Reactors - Page III
Object Reactors, or "VLR-Object-Reactor",
fall under general reactor types. They are almost identical in
functionality to Drawing and Command reactors except for a couple of
things! They need to include a reference to the Object that will be
reacted upon, (Crikey, that sounds terrible!!) and the reference to the
Object needs to be created before the reactor is called. Let's have a look
at the syntax of an Object reactor :
The "data" and "callback"
arguments, we are familiar with. But what is the "owner"
argument? This is an AutoLisp list of Visual Lisp Objects identifying the
drawing Objects to be watched. In other words, a reference to the Object
that contains the reactor.
The reactor event we are going to use is the ":vlr-modified
event", and our Callback function will be named "print-length".
Have a look at the coding for our reactor :
(vlr-object-reactor (list myLine)
"Line Reactor" '((:vlr-modified . print-length)))
As I mentioned earlier though, we need to
have a reference to the Object before we can call this statement. Consider
the following :
(defun line-draw ()
(setq acadDocument (vla-get-activedocument (vlax-get-acad-object)))
(setq mspace (vla-get-modelspace acadDocument))
(setq apt (getpoint "Specify First Point: "))
(setq pt (getpoint "Specify next point: " apt))
(setq myLine (vla-addline mspace (vlax-3d-point apt)(vlax-3d-point pt)))
(setq lineReactor (vlr-object-reactor (list myLine)
"Line Reactor" '((:vlr-modified . print-length))))
We started off by drawing a line. As the line was created from scratch,
and created using Visual Lisp functions, we already have a reference to
the line Object. (myLine). We can now safely run our reactor
function and attach it to our Line.
"But where is the Callback function?"
Hah, I was waiting for that. We've made the Callback function a separate
function for one main reason. If we didn't, every time we ran the
application it would prompt us to draw a new line. So, what we have to do
now, is link the reactor function to our Callback function so that when
our line is modified, only the Callback function is put into motion. The
reactor sends three arguments to the Callback function, the notifier-object
(our line), the reactor-object (:vlr-modified), and the
event parameter-list which in this case is nil.
Here's the coding for the Callback function :
(defun print-length (notifier-object reactor-object parameter-list)
((vlax-property-available-p notifier-object "Length")
(alert (strcat "The length is now "
(rtos (vla-get-length notifier-object)))))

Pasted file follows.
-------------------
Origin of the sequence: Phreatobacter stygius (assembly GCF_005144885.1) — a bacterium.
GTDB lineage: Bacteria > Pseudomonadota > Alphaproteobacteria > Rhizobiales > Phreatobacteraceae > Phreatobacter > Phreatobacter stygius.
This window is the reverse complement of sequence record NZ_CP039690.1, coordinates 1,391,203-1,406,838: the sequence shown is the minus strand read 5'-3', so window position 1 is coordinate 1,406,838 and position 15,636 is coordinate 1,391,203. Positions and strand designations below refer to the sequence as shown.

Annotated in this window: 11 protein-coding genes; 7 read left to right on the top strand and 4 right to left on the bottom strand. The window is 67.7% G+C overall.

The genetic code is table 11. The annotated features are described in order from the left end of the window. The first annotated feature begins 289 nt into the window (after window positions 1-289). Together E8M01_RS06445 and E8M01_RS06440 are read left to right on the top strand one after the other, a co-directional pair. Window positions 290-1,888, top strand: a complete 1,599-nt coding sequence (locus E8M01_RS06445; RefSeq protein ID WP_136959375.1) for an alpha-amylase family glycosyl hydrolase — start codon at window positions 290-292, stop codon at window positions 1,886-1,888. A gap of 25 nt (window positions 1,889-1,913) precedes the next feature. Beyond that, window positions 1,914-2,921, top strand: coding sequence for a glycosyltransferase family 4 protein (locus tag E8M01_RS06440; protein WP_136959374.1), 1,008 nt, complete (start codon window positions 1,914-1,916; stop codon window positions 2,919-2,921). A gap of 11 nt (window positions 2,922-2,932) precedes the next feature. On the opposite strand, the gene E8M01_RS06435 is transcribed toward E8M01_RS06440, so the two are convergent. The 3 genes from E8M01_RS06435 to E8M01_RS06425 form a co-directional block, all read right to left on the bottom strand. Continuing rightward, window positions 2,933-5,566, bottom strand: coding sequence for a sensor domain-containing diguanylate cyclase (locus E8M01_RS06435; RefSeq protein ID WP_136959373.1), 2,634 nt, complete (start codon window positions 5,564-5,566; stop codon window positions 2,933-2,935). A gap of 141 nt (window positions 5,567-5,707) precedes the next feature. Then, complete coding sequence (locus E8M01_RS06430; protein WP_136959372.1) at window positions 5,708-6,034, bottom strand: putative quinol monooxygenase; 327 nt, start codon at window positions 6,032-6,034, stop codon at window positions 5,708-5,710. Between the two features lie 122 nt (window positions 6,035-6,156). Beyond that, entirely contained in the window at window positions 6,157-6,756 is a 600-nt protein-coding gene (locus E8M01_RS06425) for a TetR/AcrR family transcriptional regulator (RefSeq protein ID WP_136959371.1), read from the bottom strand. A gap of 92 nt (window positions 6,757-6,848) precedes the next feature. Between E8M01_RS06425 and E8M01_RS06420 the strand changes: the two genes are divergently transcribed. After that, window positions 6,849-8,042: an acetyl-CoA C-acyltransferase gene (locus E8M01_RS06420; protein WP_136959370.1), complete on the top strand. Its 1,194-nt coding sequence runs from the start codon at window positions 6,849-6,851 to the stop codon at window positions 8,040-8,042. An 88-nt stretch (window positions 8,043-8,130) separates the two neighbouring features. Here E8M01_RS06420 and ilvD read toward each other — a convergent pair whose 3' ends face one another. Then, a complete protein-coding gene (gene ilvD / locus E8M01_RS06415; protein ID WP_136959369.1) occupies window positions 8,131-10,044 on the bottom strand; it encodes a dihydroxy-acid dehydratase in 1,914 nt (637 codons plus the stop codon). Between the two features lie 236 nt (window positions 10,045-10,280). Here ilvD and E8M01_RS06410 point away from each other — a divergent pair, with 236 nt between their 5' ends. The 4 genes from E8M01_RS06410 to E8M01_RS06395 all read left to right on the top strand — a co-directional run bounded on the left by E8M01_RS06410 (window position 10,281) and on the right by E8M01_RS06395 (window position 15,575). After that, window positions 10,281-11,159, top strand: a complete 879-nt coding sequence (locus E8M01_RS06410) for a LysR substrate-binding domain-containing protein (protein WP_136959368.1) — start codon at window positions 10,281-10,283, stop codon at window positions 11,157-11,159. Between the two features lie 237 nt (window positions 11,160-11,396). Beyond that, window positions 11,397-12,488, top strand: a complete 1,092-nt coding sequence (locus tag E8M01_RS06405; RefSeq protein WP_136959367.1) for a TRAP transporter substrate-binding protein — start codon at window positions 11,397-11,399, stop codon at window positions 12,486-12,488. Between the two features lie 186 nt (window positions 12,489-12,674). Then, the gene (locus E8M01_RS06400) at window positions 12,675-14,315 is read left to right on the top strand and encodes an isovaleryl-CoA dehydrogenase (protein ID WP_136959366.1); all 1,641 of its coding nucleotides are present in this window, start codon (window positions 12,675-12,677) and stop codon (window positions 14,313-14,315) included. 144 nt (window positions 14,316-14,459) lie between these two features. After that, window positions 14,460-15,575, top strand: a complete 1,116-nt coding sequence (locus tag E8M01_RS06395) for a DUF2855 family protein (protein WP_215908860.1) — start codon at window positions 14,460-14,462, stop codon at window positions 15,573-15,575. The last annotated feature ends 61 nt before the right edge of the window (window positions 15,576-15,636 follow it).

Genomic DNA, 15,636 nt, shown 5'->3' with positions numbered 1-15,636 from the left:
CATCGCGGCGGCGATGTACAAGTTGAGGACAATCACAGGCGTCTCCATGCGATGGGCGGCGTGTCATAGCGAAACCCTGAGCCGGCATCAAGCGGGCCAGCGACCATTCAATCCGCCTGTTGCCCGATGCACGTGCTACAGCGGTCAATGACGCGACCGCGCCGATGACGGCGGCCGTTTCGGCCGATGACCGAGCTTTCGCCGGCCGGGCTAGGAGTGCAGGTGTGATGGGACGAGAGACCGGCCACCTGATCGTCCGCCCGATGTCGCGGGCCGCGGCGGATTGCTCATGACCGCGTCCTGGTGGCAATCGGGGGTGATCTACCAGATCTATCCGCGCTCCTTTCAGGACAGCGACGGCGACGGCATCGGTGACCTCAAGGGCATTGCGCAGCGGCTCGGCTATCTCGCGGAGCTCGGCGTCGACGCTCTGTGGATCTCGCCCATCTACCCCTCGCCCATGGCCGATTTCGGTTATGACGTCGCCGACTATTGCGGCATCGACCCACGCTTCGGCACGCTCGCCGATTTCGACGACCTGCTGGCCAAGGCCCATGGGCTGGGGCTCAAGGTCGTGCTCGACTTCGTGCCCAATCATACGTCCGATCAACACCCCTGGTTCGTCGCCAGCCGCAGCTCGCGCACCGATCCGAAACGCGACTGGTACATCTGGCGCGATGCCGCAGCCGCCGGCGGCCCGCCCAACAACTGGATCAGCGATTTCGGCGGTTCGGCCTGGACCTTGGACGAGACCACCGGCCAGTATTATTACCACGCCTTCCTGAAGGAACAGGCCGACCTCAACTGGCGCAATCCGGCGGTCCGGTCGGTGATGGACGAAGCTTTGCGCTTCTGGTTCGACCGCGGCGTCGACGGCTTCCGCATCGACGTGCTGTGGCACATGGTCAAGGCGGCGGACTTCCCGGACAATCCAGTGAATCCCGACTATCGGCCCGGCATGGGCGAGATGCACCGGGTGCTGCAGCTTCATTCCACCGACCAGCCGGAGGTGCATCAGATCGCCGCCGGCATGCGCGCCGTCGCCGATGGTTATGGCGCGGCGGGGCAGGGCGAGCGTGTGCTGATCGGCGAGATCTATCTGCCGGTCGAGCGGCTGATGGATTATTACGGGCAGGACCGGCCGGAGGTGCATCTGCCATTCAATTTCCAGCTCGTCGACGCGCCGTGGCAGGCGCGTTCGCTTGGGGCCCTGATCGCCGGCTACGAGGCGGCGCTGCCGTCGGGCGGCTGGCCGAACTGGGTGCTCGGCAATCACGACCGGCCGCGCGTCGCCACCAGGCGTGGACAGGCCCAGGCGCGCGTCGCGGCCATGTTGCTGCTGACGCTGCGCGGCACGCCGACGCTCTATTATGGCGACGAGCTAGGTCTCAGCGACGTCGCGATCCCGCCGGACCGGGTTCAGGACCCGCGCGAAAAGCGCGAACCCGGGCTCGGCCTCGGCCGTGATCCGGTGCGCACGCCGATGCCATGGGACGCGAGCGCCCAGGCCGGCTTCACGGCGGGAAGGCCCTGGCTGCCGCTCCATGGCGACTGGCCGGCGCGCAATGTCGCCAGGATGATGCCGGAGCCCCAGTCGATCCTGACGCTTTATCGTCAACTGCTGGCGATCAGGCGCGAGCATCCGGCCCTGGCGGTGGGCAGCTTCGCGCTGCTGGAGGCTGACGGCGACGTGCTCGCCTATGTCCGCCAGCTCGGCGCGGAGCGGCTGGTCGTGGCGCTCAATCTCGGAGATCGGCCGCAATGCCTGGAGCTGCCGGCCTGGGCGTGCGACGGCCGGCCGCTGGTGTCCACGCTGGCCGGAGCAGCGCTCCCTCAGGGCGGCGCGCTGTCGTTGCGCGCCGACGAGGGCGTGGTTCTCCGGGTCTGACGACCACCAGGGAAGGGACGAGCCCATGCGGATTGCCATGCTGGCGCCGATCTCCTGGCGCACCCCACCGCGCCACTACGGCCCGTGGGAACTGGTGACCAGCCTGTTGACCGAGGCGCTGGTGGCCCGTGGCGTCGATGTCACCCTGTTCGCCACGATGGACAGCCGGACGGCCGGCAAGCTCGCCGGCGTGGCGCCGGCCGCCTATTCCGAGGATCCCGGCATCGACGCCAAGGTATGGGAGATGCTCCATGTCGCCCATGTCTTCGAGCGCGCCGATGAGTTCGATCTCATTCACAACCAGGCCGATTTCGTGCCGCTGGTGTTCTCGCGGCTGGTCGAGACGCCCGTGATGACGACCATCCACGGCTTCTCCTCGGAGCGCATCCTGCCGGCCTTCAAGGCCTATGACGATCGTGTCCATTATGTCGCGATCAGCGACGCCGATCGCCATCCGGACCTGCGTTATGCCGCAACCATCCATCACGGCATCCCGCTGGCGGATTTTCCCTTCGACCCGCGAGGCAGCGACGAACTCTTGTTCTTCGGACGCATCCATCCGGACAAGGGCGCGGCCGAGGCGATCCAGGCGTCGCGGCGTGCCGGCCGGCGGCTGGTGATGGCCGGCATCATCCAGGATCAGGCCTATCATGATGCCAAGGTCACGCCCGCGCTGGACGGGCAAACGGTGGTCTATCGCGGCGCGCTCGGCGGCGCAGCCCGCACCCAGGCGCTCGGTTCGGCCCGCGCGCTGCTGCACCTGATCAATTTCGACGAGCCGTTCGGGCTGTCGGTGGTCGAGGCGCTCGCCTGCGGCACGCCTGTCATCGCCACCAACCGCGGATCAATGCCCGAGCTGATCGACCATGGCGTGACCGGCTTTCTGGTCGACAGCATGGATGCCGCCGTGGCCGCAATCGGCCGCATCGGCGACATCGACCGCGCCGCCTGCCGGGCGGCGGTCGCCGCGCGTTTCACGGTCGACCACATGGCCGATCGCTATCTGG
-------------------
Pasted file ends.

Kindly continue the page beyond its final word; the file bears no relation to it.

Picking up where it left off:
Copy all of this coding into one file and save it as "Line-Draw.Lsp".
Now load "Line-Draw.Lsp" and then run (line-draw).
Draw a single line when prompted. Now stretch the line so that it's length
changes. A dialog will appear displaying the new length of the line :
In essence, this is what happened :
- We loaded "Line-draw.Lsp" and all functions
contained within were placed into memory.
- We ran (line-draw) which prompted us to draw a line. The
reactor was then loaded and linked to both the line Object and the
- As the Callback function "print-length" was also
loaded into memory, every time we modify the line Object, the Callback
function is processed and the length of the line is displayed.
Did you notice how we checked that our Object had a "Length"
Property before continuing? Good idea, as this validation can save
lot's of problems.
"But what happens when I close my drawing? Will I lose all my
Good questions. Reactors can be transient or persistent. Transient
reactors are lost when the drawing closes and this is the default reactor
mode. Persistent reactors are saved with the drawing and exist when the
drawing is next open.
You can use the "vlr-pers" function to make a reaction
persistent. To remove a persistence from a reactor and make it transient,
use the "vlr-pers-release" function. To determine whether
a reactor is persistent or transient, use the "vlr-pers-p"
function. Each function takes the reactor Object as it's only argument :
If successful "vlr-pers" returns the specified reactor
Note : A reactor is only a link between an event and a Callback
function. The Callback function is not part of the reactor, and is
normally not part of the drawing. The reactors saved in the drawing are
only usable if their associated Callback functions are loaded in AutoCAD.
In other words, if we made our reactor "lineReactor"
persistent, we would have to ensure that the Callback function "print-length"
was loaded every time the drawing containing our lines with reactors was
If you would like the source coding for all the example in this
tutorial, then you can download them from here.